The involvement of international NGOs is surprisingly limited in the region, given the proximity of the Caribbean to North America and its popularity among vacationers. The Nature Conservancy is one of the few larger NGOs active in the Caribbean, and maintains offices in the Bahamas, St. Croix, Jamaica and the Dominican Republic. The Nature Conservancy Caribbean staff work with in-country organizations in many activities with direct biodiversity benefits, including control of invasive species and fire, land securement and protected area management. The Nature Conservancy was also instrumental in organizing the Caribbean Challenge. IUCN has recently developed a Programme of Work for 2009 to 2012 for the Caribbean region under its IUCN Caribbean Initiative (IUCN 2008), and started to implement this program in August 2009.

BirdLife International is a global network of nongovernmental conservation organizations with a special focus on birds. In the Caribbean, BirdLife is formally represented by the Bahamas National Trust, Centro Nacional de Áreas Protegidas (Cuba), Grupo Jaragua (Dominican Republic), Sociedad Ornitológica Puertorriqueña (Puerto Rico), Royal Society for the Protection of Birds (U.K. Overseas Territories), Vogelbescherming Nederland (Netherlands Antilles), Ligue pour la Protection des Oiseaux (French Overseas Territories), and National Audubon Society (U.S. Territories). The BirdLife Caribbean Program is also working with organizations in a number of other Caribbean countries (including Barbados, Haiti and Jamaica) and maintains contacts in all countries and territories where there is currently no formal Partner organization. At the regional level BirdLife works closely with SCSCB. The BirdLife Caribbean Program maintains a small coordinating office in Puerto Rico supported by the Americas Regional Secretariat. BirdLife has worked with local people for many years to secure the conservation of IBAs; many different approaches have been adopted, from communities in action, local advisory committees, stewardship groups, community co-operatives and friends of an IBA. Collectively they are known as Site Support Groups (SSGs, sometimes referred to as Local Conservation Groups). SSGs—groups of voluntary individuals who, in partnership with relevant stakeholders, help promote conservation and sustainable development at IBAs and other key biodiversity sites—are active at some IBAs in the Bahamas, Dominican Republic, Jamaica and Puerto Rico.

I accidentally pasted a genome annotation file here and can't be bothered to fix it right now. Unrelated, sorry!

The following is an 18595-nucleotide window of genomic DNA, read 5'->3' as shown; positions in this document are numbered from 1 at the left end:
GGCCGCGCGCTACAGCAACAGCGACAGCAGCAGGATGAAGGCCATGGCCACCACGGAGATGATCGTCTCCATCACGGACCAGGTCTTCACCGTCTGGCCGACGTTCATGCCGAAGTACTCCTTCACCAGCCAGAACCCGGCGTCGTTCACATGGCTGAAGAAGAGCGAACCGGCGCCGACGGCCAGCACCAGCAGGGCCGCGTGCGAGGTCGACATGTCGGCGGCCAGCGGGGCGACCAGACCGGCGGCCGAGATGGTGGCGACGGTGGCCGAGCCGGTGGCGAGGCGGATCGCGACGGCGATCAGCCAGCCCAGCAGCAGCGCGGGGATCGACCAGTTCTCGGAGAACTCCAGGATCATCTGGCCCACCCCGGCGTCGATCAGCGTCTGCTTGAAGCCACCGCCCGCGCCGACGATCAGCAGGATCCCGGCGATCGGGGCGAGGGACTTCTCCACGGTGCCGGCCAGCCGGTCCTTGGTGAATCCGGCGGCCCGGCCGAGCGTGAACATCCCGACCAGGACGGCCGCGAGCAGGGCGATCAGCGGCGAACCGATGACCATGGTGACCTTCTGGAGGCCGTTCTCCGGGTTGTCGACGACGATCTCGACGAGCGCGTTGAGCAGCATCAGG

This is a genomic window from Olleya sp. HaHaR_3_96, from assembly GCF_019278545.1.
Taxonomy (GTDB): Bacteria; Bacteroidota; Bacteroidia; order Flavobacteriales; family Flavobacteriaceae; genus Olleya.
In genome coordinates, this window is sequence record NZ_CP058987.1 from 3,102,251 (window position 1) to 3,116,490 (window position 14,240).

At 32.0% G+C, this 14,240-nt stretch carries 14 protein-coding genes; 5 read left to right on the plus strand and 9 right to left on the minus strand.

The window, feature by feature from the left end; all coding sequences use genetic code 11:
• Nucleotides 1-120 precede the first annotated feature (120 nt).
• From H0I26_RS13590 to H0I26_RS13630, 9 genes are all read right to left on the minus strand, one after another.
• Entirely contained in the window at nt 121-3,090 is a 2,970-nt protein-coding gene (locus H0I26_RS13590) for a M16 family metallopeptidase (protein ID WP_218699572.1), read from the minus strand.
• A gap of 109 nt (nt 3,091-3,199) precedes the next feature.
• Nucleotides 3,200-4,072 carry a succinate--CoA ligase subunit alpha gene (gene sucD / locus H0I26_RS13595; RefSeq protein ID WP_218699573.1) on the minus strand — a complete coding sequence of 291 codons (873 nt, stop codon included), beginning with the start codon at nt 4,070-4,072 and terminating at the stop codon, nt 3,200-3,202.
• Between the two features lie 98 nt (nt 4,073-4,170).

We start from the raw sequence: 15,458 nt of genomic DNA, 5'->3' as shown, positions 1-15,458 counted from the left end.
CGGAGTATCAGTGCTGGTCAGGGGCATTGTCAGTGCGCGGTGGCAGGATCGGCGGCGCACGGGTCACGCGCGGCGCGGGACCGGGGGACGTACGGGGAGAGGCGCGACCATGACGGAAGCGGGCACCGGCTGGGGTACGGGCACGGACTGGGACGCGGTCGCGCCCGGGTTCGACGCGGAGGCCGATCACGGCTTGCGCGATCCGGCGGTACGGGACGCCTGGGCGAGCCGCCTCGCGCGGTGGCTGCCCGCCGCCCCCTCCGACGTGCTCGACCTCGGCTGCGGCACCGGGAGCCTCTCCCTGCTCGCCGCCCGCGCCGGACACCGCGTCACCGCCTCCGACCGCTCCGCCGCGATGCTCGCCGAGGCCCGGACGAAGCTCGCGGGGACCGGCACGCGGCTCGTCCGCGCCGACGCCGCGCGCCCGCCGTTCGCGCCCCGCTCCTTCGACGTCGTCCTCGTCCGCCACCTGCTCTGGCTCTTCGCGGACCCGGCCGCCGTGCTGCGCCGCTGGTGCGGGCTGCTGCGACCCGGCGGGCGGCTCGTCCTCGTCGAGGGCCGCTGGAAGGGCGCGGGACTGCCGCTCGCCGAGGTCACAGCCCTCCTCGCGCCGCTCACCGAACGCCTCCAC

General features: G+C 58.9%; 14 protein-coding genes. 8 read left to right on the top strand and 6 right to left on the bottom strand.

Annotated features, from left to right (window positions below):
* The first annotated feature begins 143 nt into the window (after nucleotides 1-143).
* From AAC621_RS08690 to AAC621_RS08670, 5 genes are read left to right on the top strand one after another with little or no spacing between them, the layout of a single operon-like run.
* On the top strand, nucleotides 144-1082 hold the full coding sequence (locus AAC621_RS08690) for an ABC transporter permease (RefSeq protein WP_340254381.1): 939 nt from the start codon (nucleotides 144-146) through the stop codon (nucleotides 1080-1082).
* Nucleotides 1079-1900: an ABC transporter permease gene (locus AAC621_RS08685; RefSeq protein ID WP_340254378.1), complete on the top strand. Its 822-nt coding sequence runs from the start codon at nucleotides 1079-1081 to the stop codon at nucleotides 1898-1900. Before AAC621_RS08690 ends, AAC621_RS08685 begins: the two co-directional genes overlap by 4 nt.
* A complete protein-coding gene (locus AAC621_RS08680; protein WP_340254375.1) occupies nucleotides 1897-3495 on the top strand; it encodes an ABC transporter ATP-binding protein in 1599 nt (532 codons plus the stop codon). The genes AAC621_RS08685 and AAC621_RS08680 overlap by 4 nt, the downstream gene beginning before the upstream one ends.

Fauna and Flora International (FFI), a global conservation organization based in the U.K. has been active in the Lesser Antilles since 1995, including running or supporting biodiversity projects in Anguilla, Antigua and Barbuda, Barbados, British Virgin Islands, Dominica, Montserrat, Saba, St. Eustatius, St. Kitts and Nevis, and St. Lucia. FFI is a founding member of the Antiguan Racer Conservation Project (Offshore Islands Conservation Project), which has eradicated invasive rats and mongooses from 11 islands to date. This has enabled many threatened native wildlife to increase significantly, including the Critically Endangered Antiguan racer (Alsophis antiguae) snake, and prompted the creation of Antigua's largest protected area for biodiversity conservation. FFI has also eradicated alien invasive species as part of wildlife restoration projects in Anguilla, St. Lucia and the Bahamas, and specializes in building local capacity to monitor and conserve threatened wildlife, the sustainable use of forests and bush meat species, and protected area management.